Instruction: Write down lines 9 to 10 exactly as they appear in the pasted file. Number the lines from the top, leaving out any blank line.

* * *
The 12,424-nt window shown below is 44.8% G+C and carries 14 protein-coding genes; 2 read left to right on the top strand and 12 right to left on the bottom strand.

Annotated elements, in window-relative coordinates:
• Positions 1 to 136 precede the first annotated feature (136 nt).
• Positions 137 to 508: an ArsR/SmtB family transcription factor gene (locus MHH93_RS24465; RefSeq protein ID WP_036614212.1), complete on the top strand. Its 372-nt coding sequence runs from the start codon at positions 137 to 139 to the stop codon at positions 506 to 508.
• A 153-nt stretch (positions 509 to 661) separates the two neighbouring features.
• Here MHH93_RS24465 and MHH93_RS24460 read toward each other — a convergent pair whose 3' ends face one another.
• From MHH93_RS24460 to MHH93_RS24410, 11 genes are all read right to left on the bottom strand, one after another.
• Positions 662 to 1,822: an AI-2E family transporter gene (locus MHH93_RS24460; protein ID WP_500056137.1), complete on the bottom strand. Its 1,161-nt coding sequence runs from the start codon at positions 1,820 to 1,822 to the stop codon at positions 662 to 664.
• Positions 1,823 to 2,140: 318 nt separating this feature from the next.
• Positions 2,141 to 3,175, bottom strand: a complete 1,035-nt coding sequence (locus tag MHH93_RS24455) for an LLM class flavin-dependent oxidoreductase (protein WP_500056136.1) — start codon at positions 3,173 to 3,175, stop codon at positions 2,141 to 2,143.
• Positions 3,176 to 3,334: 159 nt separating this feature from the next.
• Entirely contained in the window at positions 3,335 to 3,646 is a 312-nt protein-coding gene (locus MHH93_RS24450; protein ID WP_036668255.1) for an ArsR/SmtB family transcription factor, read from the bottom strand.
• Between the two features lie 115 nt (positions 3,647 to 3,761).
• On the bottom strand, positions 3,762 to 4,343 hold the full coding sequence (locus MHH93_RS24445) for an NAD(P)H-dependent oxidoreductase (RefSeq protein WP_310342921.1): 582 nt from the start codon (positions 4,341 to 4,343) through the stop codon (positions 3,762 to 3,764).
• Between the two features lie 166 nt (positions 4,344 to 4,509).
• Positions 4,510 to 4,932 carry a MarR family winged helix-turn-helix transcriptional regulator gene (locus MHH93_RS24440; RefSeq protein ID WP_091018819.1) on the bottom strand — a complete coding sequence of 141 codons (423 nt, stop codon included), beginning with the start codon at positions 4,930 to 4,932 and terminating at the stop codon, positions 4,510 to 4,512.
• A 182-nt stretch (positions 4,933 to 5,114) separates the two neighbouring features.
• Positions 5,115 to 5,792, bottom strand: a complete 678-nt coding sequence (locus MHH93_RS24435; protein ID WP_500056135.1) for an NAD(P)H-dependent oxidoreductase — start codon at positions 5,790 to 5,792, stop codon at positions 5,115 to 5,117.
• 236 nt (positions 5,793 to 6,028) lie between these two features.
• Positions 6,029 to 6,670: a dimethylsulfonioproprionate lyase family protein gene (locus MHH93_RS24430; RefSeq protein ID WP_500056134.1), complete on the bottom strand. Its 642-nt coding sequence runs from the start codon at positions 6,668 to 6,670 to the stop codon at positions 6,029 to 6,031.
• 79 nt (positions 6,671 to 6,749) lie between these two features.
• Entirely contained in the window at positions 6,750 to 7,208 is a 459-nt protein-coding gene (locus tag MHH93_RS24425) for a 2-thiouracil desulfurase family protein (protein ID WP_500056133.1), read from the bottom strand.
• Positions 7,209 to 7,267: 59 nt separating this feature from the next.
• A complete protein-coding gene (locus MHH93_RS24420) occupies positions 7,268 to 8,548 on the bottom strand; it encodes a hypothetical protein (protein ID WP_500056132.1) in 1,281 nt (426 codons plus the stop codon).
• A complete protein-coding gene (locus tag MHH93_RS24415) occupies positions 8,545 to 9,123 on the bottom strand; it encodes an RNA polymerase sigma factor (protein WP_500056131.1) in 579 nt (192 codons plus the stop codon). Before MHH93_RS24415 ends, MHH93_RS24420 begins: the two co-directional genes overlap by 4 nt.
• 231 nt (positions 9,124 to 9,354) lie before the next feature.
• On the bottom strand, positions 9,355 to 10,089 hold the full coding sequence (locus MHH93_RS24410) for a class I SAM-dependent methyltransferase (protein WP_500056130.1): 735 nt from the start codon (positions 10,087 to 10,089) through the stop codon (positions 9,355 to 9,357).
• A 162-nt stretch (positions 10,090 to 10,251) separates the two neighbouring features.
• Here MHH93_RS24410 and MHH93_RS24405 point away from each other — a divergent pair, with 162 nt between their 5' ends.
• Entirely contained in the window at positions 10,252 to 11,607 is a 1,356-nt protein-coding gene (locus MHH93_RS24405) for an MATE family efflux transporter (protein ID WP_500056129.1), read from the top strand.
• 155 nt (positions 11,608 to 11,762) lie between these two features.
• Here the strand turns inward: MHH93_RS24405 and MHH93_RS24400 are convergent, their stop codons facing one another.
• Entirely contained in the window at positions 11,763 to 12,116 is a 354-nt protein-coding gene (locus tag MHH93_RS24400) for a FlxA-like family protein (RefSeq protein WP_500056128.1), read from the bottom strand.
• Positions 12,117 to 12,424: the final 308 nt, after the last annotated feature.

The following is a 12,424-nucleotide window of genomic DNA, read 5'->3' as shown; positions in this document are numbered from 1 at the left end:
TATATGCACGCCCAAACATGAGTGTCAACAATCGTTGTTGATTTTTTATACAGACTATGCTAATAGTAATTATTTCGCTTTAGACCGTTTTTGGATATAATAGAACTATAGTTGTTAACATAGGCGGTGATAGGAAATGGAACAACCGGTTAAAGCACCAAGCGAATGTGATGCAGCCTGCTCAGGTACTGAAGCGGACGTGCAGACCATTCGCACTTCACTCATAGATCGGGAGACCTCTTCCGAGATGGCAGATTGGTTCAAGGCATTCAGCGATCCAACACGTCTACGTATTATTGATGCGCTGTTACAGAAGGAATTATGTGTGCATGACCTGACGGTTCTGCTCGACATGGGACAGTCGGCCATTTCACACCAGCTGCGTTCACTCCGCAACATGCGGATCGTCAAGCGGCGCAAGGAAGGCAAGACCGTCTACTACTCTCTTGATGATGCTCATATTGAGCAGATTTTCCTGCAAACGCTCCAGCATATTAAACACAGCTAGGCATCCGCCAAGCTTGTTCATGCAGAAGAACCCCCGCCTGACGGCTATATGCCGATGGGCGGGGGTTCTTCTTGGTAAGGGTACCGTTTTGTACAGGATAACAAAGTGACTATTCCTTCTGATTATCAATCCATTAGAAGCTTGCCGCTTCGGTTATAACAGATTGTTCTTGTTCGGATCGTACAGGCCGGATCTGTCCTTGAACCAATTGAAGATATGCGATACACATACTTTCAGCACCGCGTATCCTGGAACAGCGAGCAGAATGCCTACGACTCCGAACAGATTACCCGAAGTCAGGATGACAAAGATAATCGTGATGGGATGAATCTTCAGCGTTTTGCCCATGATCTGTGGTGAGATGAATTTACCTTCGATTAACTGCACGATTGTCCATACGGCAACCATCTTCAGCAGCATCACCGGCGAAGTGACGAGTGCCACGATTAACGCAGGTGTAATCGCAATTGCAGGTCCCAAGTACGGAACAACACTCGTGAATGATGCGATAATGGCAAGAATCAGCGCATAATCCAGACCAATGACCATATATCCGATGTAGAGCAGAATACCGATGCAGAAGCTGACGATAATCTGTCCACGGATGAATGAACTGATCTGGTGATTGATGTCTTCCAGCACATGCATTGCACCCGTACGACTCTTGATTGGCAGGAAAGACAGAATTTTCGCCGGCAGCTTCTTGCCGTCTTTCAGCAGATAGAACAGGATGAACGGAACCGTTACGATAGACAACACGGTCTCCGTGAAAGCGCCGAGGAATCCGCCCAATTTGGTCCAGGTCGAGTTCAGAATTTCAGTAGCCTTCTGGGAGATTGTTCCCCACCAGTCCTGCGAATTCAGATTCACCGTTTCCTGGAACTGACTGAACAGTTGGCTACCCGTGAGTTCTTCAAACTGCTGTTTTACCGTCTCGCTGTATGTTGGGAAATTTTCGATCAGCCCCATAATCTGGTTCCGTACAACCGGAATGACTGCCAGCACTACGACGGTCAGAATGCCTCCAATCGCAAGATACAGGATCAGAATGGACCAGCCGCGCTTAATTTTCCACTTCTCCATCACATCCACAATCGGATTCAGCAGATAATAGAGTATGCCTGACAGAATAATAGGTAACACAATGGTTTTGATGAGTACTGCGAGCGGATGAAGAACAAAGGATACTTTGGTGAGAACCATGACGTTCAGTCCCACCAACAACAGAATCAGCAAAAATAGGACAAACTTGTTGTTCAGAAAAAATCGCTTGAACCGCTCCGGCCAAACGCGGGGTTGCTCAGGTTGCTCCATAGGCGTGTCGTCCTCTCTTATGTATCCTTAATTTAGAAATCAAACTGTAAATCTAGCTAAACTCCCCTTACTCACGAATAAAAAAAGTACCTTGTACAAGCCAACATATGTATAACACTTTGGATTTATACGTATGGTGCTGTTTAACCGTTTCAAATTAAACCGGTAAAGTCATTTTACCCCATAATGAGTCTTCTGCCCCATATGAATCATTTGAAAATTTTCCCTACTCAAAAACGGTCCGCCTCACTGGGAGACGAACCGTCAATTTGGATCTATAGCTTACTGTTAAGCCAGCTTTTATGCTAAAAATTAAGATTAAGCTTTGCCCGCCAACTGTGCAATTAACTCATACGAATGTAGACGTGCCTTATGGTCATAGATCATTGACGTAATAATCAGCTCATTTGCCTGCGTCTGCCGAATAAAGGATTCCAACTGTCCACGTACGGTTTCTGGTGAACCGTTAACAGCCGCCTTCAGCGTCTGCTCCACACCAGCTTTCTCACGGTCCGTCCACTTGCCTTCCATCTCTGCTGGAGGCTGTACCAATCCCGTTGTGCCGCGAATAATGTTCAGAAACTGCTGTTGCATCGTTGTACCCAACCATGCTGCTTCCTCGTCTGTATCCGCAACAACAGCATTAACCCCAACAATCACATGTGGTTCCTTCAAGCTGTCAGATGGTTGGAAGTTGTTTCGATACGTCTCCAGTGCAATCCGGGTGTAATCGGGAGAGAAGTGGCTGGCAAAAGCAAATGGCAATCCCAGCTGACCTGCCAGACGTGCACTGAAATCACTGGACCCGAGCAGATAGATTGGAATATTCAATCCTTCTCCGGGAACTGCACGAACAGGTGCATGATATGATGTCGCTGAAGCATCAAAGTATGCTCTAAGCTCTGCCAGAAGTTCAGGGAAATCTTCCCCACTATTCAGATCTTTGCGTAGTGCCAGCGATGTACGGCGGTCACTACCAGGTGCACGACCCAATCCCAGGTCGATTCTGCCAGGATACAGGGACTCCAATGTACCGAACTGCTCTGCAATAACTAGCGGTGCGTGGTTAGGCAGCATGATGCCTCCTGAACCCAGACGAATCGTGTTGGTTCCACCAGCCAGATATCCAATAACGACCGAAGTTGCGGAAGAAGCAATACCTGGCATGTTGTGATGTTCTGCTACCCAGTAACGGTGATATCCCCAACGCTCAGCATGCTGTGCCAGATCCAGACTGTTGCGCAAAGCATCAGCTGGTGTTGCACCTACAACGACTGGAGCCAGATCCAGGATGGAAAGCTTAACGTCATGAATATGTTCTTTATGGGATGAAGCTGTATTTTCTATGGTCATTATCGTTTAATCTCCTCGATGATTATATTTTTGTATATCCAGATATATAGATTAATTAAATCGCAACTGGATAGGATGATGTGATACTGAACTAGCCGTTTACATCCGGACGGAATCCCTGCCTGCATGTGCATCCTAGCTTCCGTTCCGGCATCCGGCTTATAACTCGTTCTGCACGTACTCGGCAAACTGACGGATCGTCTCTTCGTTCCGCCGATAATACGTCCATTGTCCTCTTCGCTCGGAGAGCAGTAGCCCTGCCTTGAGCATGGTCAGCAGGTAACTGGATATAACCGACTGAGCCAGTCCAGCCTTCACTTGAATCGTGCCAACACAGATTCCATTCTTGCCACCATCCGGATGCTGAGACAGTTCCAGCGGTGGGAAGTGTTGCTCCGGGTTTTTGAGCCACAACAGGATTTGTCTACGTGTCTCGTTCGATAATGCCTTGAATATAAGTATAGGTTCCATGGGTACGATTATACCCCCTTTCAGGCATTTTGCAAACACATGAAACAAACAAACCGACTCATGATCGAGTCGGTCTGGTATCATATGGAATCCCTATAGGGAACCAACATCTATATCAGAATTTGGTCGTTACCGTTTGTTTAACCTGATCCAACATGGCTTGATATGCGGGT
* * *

• Positions 1,823 to 2,140: 318 nt separating this feature from the next.
• Positions 2,141 to 3,175, bottom strand: a complete 1,035-nt coding sequence (locus tag MHH93_RS24455) for an LLM class flavin-dependent oxidoreductase (protein WP_500056136.1) — start codon at positions 3,173 to 3,175, stop codon at positions 2,141 to 2,143.